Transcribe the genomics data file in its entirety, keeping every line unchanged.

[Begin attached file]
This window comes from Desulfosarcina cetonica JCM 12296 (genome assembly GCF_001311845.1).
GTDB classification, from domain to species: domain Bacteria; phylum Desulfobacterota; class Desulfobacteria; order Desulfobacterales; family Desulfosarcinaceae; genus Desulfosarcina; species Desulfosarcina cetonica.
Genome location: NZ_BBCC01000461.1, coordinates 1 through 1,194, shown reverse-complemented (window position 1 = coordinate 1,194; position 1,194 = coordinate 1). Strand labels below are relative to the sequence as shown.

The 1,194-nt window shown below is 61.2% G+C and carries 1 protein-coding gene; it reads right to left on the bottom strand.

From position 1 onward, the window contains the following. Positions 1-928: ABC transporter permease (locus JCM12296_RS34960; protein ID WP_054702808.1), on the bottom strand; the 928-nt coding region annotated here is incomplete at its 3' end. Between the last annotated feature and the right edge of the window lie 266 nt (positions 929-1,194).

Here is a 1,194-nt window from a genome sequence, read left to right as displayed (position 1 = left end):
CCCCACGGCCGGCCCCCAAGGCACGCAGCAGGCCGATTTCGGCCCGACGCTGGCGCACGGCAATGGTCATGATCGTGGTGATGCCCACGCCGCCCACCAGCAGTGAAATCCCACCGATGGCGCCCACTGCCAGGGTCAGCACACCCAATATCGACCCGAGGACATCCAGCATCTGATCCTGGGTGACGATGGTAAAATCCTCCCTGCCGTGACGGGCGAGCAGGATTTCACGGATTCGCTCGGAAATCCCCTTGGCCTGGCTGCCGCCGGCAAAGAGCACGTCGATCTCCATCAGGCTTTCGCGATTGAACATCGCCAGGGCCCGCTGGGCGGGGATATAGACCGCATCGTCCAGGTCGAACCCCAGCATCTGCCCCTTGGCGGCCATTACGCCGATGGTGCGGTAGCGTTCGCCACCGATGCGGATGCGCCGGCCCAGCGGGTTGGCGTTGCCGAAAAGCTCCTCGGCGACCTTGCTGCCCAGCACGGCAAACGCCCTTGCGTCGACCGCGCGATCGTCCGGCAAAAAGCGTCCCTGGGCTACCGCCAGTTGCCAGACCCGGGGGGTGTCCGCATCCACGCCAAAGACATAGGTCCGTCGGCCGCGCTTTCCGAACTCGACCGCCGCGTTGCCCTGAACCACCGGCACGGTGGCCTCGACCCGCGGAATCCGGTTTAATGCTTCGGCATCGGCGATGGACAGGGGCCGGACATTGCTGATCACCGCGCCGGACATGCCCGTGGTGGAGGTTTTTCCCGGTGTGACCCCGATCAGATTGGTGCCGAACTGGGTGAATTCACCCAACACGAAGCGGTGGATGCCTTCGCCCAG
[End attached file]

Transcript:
This window comes from Desulfosarcina cetonica JCM 12296 (genome assembly GCF_001311845.1).
GTDB classification, from domain to species: domain Bacteria; phylum Desulfobacterota; class Desulfobacteria; order Desulfobacterales; family Desulfosarcinaceae; genus Desulfosarcina; species Desulfosarcina cetonica.
Genome location: NZ_BBCC01000461.1, coordinates 1 through 1,194, shown reverse-complemented (window position 1 = coordinate 1,194; position 1,194 = coordinate 1). Strand labels below are relative to the sequence as shown.

The 1,194-nt window shown below is 61.2% G+C and carries 1 protein-coding gene; it reads right to left on the bottom strand.

From position 1 onward, the window contains the following. Positions 1-928: ABC transporter permease (locus JCM12296_RS34960; protein ID WP_054702808.1), on the bottom strand; the 928-nt coding region annotated here is incomplete at its 3' end. Between the last annotated feature and the right edge of the window lie 266 nt (positions 929-1,194).

Here is a 1,194-nt window from a genome sequence, read left to right as displayed (position 1 = left end):
CCCCACGGCCGGCCCCCAAGGCACGCAGCAGGCCGATTTCGGCCCGACGCTGGCGCACGGCAATGGTCATGATCGTGGTGATGCCCACGCCGCCCACCAGCAGTGAAATCCCACCGATGGCGCCCACTGCCAGGGTCAGCACACCCAATATCGACCCGAGGACATCCAGCATCTGATCCTGGGTGACGATGGTAAAATCCTCCCTGCCGTGACGGGCGAGCAGGATTTCACGGATTCGCTCGGAAATCCCCTTGGCCTGGCTGCCGCCGGCAAAGAGCACGTCGATCTCCATCAGGCTTTCGCGATTGAACATCGCCAGGGCCCGCTGGGCGGGGATATAGACCGCATCGTCCAGGTCGAACCCCAGCATCTGCCCCTTGGCGGCCATTACGCCGATGGTGCGGTAGCGTTCGCCACCGATGCGGATGCGCCGGCCCAGCGGGTTGGCGTTGCCGAAAAGCTCCTCGGCGACCTTGCTGCCCAGCACGGCAAACGCCCTTGCGTCGACCGCGCGATCGTCCGGCAAAAAGCGTCCCTGGGCTACCGCCAGTTGCCAGACCCGGGGGGTGTCCGCATCCACGCCAAAGACATAGGTCCGTCGGCCGCGCTTTCCGAACTCGACCGCCGCGTTGCCCTGAACCACCGGCACGGTGGCCTCGACCCGCGGAATCCGGTTTAATGCTTCGGCATCGGCGATGGACAGGGGCCGGACATTGCTGATCACCGCGCCGGACATGCCCGTGGTGGAGGTTTTTCCCGGTGTGACCCCGATCAGATTGGTGCCGAACTGGGTGAATTCACCCAACACGAAGCGGTGGATGCCTTCGCCCAG